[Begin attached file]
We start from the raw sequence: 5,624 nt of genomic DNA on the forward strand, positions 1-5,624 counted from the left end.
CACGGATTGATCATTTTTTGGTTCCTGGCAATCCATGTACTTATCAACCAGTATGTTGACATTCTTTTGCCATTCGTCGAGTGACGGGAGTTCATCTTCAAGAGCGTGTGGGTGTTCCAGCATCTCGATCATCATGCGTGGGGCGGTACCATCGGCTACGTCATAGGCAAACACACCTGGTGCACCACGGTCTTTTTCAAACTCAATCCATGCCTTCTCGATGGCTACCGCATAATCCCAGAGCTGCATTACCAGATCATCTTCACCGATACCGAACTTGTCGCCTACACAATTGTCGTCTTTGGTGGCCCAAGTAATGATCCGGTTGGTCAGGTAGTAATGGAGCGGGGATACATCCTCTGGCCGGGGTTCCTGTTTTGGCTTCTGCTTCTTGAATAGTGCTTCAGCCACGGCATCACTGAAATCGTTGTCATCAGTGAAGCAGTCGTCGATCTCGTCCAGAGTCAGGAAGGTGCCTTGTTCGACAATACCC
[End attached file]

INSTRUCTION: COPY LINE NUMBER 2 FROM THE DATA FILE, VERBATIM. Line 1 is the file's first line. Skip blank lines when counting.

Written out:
CACGGATTGATCATTTTTTGGTTCCTGGCAATCCATGTACTTATCAACCAGTATGTTGACATTCTTTTGCCATTCGTCGAGTGACGGGAGTTCATCTTCAAGAGCGTGTGGGTGTTCCAGCATCTCGATCATCATGCGTGGGGCGGTACCATCGGCTACGTCATAGGCAAACACACCTGGTGCACCACGGTCTTTTTCAAACTCAATCCATGCCTTCTCGATGGCTACCGCATAATCCCAGAGCTGCATTACCAGATCATCTTCACCGATACCGAACTTGTCGCCTACACAATTGTCGTCTTTGGTGGCCCAAGTAATGATCCGGTTGGTCAGGTAGTAATGGAGCGGGGATACATCCTCTGGCCGGGGTTCCTGTTTTGGCTTCTGCTTCTTGAATAGTGCTTCAGCCACGGCATCACTGAAATCGTTGTCATCAGTGAAGCAGTCGTCGATCTCGTCCAGAGTCAGGAAGGTGCCTTGTTCGACAATACCC